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The history of the book is much longer than that of film or recorded music. At first there were clay tablets and scrolls, followed by manuscripts and the revolution of the printing press. Now we have the newest phase in book technology, the ebook. With it comes stronger resistance from consumers in converting to digital than other forms of media content. But there is no denying that the digital age is here to stay, and therefore so are ebooks. So what major issues stand in the way of improved consumer conversion to ebooks, and what kind of reading experience will dominate the future of e-reading?

Who Prefers the eBook?

Recent surveys by The Guardian showed that 62% of the well-connected selfie generation of 18- to 24-year-olds prefer print over ebooks. People over 55 are much more likely to own an eReader than the 18- to 24-year-old generation. The strongest reasoning for the youngsters preferring print was the physical connection with the book, which no-doubt comes with an emotional attachment and helps build an identity that can be communicated through their bookshelf. However, older generations who are assumedly less concerned with identity building or cramming an already full bookshelf, are embracing the value proposition of the ebook. So then what will get more people across a larger demographic on-board with e-reading?

A “smart” future for E-reading

The selfie generation is characterized by the all-in-one smartphone. They are not jugglers who use a different device for reading than they would socializing, and expect their phones to carry out every task necessary. For this same generation that feels a need for expression through books, the key for success from a business persecutive is to provide optimal social engagement abilities, and a heightened overall ebook experience for smartphones. Unsurprisingly, this is something most generations with on-the-go lifestyles will benefit from – there is too little time for more than one device. In order to secure a happy eFuture, the future of e-reading will be defined by the following.

  • Smartphone Reading: As it is difficult for readers to set aside time for this task alone, it simply becomes ideal to pick up where you left off whenever there is a moment to spare. And because most don’t go anywhere without their smartphones, this is the one device that will shape the future of e-reading. The WSJ states that nearly 54% of ebook buyers reported using smartphones to read at least part of time, a 24% increase from 2012. Technology must catch up to accommodate the expectations of the growing number of smartphone readers. In conclusion the best device to read on is the one you have with you.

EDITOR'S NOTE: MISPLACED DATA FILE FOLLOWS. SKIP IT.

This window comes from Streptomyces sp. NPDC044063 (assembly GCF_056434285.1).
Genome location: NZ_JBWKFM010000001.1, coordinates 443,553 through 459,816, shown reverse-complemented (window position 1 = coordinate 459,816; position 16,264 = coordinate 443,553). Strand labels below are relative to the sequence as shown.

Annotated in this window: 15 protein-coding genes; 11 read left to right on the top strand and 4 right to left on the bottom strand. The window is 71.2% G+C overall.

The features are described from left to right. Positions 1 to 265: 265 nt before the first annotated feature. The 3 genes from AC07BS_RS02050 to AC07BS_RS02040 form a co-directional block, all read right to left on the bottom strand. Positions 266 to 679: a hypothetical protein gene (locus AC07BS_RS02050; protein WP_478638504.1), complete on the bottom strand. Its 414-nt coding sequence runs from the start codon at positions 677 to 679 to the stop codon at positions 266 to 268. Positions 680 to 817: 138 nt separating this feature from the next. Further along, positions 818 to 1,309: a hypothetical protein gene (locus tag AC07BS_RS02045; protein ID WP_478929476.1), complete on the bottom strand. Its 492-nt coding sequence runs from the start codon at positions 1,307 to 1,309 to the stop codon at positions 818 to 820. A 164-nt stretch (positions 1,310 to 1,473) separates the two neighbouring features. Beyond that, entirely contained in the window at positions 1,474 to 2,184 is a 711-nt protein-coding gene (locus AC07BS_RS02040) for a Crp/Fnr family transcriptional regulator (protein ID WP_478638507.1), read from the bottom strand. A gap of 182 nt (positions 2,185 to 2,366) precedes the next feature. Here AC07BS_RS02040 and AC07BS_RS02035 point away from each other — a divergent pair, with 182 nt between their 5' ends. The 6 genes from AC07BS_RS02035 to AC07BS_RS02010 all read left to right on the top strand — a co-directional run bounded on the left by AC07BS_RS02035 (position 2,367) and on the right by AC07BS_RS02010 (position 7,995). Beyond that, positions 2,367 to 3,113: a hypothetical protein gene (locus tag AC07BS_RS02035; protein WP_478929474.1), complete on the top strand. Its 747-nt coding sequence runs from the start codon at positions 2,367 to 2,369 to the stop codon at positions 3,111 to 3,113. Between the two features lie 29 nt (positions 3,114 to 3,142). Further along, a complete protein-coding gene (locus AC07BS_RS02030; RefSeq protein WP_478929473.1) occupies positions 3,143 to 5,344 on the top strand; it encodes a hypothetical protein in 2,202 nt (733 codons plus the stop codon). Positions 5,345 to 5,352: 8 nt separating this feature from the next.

the best device to read on is the one you have with you

  • Social Reading: There is nothing better than having just read an amazing book. And the next thing we often do is rave to friends, and loan the book out to those most interested. Social reading is a two-way communication that allows you and your peers to talk and share experiences about books in a similar way. These interactions simulate the print experience, while adding enhanced capabilities. With social reading, users can engage and share opinions with a broader community of people across the globe. They can also provide direct feedback to book publishers and writers through their devices, who then have the capability of making changes quickly and easily.
  • Interactive Reading: Smartphones and tablets are a modern go-to for interactive learning. Touch screens and soundtracks provide instant feedback and gratification for the user. Now ebooks are growing in popularity, providing a similar interactive experience. They often include puzzles, music, and video that surpass the narrative capabilities of traditional reading. Studies show that younger people are more engaged in learning through interactive reading. And enhancements on things like classic tales, where magic and mystery are visualized, hold attention much longer.
  • Reader analytics: The future of e-reading will also mean a new era of analytics. Accessing feedback from consumers is the best driver for positive change, and can provide the most optimized reading experience for consumers. In the future the personal reading experience will be optimized with the use of big data analysis. This means publishers and authors might receive insights into improving the ebook, continuously or through the writing process of a series of ebooks. Publishers and authors can then use this insight to improve content, layouts or even visuals.

Every new technology in the history of books took some adjustment and time to smooth out kinks. Ebooks have now been around long to where the large issues have been fixed, and the focus is on enhancing the user experience. At Pubfront, we are constantly generating new features to implement into eCommerce platforms that improve the experience for both user and business. Ebooks are the future of reading, and we are working to provide the best technology possible to meet the needs of every generation.